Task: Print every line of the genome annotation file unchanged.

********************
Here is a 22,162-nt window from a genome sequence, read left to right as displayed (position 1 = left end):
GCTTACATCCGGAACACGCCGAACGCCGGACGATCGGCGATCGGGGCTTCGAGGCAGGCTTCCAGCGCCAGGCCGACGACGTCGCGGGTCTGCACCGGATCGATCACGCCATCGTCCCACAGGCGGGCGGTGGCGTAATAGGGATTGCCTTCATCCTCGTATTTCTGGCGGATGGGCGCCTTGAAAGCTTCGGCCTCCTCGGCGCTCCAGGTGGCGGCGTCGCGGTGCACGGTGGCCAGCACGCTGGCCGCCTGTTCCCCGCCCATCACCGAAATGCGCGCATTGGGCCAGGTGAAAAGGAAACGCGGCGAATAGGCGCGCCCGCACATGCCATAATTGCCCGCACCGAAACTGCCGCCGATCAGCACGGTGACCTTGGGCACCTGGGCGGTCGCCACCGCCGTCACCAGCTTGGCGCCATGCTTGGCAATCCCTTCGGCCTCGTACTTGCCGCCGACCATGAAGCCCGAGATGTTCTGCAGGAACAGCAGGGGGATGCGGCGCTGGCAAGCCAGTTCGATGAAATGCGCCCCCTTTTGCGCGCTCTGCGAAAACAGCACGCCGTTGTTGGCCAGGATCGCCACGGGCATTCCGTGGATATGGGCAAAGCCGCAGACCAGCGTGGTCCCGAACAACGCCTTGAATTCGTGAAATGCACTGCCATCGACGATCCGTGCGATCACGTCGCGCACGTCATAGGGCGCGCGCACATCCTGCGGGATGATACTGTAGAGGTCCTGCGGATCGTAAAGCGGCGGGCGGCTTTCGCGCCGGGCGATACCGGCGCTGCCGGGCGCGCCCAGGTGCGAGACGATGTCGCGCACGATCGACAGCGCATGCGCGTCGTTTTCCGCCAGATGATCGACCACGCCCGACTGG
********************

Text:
Here is a 22,162-nt window from a genome sequence, read left to right as displayed (position 1 = left end):
GCTTACATCCGGAACACGCCGAACGCCGGACGATCGGCGATCGGGGCTTCGAGGCAGGCTTCCAGCGCCAGGCCGACGACGTCGCGGGTCTGCACCGGATCGATCACGCCATCGTCCCACAGGCGGGCGGTGGCGTAATAGGGATTGCCTTCATCCTCGTATTTCTGGCGGATGGGCGCCTTGAAAGCTTCGGCCTCCTCGGCGCTCCAGGTGGCGGCGTCGCGGTGCACGGTGGCCAGCACGCTGGCCGCCTGTTCCCCGCCCATCACCGAAATGCGCGCATTGGGCCAGGTGAAAAGGAAACGCGGCGAATAGGCGCGCCCGCACATGCCATAATTGCCCGCACCGAAACTGCCGCCGATCAGCACGGTGACCTTGGGCACCTGGGCGGTCGCCACCGCCGTCACCAGCTTGGCGCCATGCTTGGCAATCCCTTCGGCCTCGTACTTGCCGCCGACCATGAAGCCCGAGATGTTCTGCAGGAACAGCAGGGGGATGCGGCGCTGGCAAGCCAGTTCGATGAAATGCGCCCCCTTTTGCGCGCTCTGCGAAAACAGCACGCCGTTGTTGGCCAGGATCGCCACGGGCATTCCGTGGATATGGGCAAAGCCGCAGACCAGCGTGGTCCCGAACAACGCCTTGAATTCGTGAAATGCACTGCCATCGACGATCCGTGCGATCACGTCGCGCACGTCATAGGGCGCGCGCACATCCTGCGGGATGATACTGTAGAGGTCCTGCGGATCGTAAAGCGGCGGGCGGCTTTCGCGCCGGGCGATACCGGCGCTGCCGGGCGCGCCCAGGTGCGAGACGATGTCGCGCACGATCGACAGCGCATGCGCGTCGTTTTCCGCCAGATGATCGACCACGCCCGACTGG